Thanks to the generosity of Paul ’52 and Harriet Weissman, 50 Harvard College students will travel around the globe to explore their career interests and experience new cultures.Since 1994, Weissman internships have offered exceptional opportunities for professional, intellectual, and personal growth through a combination of work, observation, and cultural immersion. To date, more than 400 students have pursued internships in 79 countries on five continents.This year’s class will intern in 23 countries throughout Africa, the Middle East, Europe, Latin America, and Asia Pacific. They will work on a variety of projects, such as finding suitable health interventions for Alzheimer’s disease caregivers at a school of public health in China; educating former child soldiers through soccer at a nonprofit organization in Uganda; assisting an organization in the production of a summer opera festival in England; hosting wine tastings and wine cave tours at a Champagne house in France; breeding small reef fish in an ecology laboratory to study their reproductive biology in New Zealand; measuring functional traits in tropical forests with a research institute in Panama; and evaluating the efficiency of micro loans and investment projects at a bank in Rwanda.The interns met with the Weissmans, as well as members of the selection committee and guests, during an April 28 luncheon at Loeb House where they highlighted plans for their upcoming summer internships.Throughout the summer, the students will stay in contact with each other and the Weissmans. They will meet again in the fall to share their experiences.The Weissman Program is administered by the Office of Career Services.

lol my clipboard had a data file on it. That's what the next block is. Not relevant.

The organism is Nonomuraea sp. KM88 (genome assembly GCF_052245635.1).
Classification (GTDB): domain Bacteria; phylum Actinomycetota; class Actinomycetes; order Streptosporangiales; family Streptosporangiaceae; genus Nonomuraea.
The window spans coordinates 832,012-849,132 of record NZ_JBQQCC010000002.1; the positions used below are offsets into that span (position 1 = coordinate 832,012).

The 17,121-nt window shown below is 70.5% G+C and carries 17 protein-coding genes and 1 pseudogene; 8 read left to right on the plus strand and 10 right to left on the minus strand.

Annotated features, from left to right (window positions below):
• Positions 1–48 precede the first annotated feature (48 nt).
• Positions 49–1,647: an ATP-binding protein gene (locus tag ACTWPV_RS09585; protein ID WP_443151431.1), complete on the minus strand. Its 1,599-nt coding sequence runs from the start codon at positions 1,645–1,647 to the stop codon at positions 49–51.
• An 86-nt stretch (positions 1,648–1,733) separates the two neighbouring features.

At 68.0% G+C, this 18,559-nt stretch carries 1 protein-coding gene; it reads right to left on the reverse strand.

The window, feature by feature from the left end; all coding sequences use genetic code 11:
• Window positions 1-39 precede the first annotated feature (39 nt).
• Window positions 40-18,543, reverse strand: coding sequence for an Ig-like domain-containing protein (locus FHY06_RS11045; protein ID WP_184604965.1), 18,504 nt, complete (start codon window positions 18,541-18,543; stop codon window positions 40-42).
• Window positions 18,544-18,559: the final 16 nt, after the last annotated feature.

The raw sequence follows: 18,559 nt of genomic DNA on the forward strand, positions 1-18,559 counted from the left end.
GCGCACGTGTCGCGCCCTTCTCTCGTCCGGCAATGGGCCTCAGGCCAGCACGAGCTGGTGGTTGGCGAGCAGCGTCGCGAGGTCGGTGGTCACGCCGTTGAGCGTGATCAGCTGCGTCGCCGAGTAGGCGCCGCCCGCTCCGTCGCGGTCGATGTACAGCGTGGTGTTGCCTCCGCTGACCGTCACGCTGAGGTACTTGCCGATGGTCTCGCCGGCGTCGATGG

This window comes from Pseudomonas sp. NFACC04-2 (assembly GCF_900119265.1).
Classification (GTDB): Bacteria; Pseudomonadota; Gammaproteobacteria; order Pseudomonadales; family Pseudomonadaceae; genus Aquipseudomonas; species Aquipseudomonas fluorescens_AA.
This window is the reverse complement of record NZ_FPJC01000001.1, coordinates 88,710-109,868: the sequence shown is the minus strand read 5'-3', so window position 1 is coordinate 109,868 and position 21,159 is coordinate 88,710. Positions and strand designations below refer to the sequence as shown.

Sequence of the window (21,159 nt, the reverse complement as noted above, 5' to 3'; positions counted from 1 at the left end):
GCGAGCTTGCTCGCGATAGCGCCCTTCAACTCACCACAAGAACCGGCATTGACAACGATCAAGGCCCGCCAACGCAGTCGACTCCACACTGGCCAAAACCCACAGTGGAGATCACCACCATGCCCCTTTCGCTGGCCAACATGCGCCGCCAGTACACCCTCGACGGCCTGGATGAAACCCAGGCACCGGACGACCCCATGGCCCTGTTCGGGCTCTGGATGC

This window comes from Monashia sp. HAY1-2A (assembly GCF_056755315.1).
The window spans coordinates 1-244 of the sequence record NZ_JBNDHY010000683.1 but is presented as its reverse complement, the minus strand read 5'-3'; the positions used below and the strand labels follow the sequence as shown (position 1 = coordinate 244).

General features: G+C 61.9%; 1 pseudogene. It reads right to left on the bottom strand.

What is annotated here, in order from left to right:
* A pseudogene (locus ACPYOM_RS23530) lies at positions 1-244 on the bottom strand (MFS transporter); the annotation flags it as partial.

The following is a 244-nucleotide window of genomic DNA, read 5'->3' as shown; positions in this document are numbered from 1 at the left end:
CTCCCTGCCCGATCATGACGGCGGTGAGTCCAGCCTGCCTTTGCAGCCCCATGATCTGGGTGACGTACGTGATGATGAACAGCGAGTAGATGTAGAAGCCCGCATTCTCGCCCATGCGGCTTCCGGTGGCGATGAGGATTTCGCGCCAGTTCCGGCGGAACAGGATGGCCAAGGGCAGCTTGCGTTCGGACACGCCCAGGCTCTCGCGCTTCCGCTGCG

AD Quality Auto 360p 720p 1080p Top articles1/5READ MOREUCLA alum Kenny Clark signs four-year contract extension with PackersOfficially, Ingram has a bruised right quad, and tendinitis in his left quad.“It’s different,” Ingram said. “I don’t know what it means to sit down. I don’t know what it means to sit out. I just try to listen to my body. I try to listen to my trainers and see what they have for me and just go through it.”In 30 games this season, Ingram has averaged 16 points on 44.7 percent shooting. He is also averaging 5.5 points, 3.3 assists and nearly one steal per game – all up from his rookie season.Ingram is listed as questionable to play against Memphis, but all signs are pointing to him making a return against the Grizzlies.“He looked really good,” Coach Luke Walton said after Tuesday’s practice. “I almost ‘silly-fined’ him for looking so good today (and) for not playing last night.” KUZMANIA – Walton had to laugh when he heard that Lakers forward Kyle Kuzma was one of only five rookies to score over 30 points on Christmas since 1976.“I saw it is one of those weird stats,” Walton said. “I love the random day stats. There are four games on the day of Christmas and it is normally the most elite teams in the league. And normally the most elite teams don’t play rookies huge minutes.”Kuzma meanwhile, scored his 31 points in 41 minutes against the Wolves and is averaging 39.8 minutes over his last five games.Only LeBron James in 2003 (34 points), Bill Cartwright in 1979 (33) and Patrick Ewing in (32) scored more as rookies on Christmas.“I am not trying to take away from what Kuz did. I thought Kuz was very good last night and very good all season for us.”Kuzma has not, however, hooked his coach up with one of the 1,000 “Kuzmania” shirts he sold through his personal website. Even Lonzo Ball had one in his locker prior to Monday’s loss.“I don’t know if my players don’t like me,” Walton joked, “but they all have their own companies and I don’t have … they don’t give me any of it. I was hoping for some gift bags from the players for Christmas, but I didn’t get any.”That means no Kuzmania, no Big Baller Brand.“Still waiting,” Walton said.MINUTIAE – Kuzma isn’t the only rookie playing major minutes for the Lakers. Lonzo Ball, before spraining his shoulder over the weekend, was averaging 33.9 minutes per game. That’s second among all rookies, trailing only Ben Simmons of Philadelphia, who averages 36.3 minutes a night.Neither of the Lakers rookie stars has balked at the minutes.“It is really impressive,” Walton said. “It really is. They’ve played more minutes than I thought I wanted to play them going into the season, but they’ve done a really nice job of not showing fatigue yet.”The coach said he may need to start tempering their time on the floor, however. The Lakers don’t have multiple days between games until January 24-25.“Obviously the dog days are coming,” Walton said. “This next stretch is tough for everybody in the NBA. As of right now they’re both really good with it.” EL SEGUNDO – If Brandon Ingram gets the final say, he will be back on the court Wednesday when the Lakers host the Memphis Grizzlies.“I can’t sit anymore,” Ingram said.The second-year forward has missed the last two games, losses to Portland and Minnesota, due to injuries to both quadriceps – one suffered on Dec. 22 at Golden State, another two nights earlier in Houston. After going through Tuesday’s practice, Ingram said that he would play in the Lakers’ next game barring a setback.The life of an injured ballplayer is new for Ingram, who has rarely been injured in his young career. He appeared in 79 games as a rookie, missing three with knee tendinitis. In Summer League, he appeared in just one game before being shut down by a right leg cramp as a precaution. Newsroom GuidelinesNews TipsContact UsReport an Error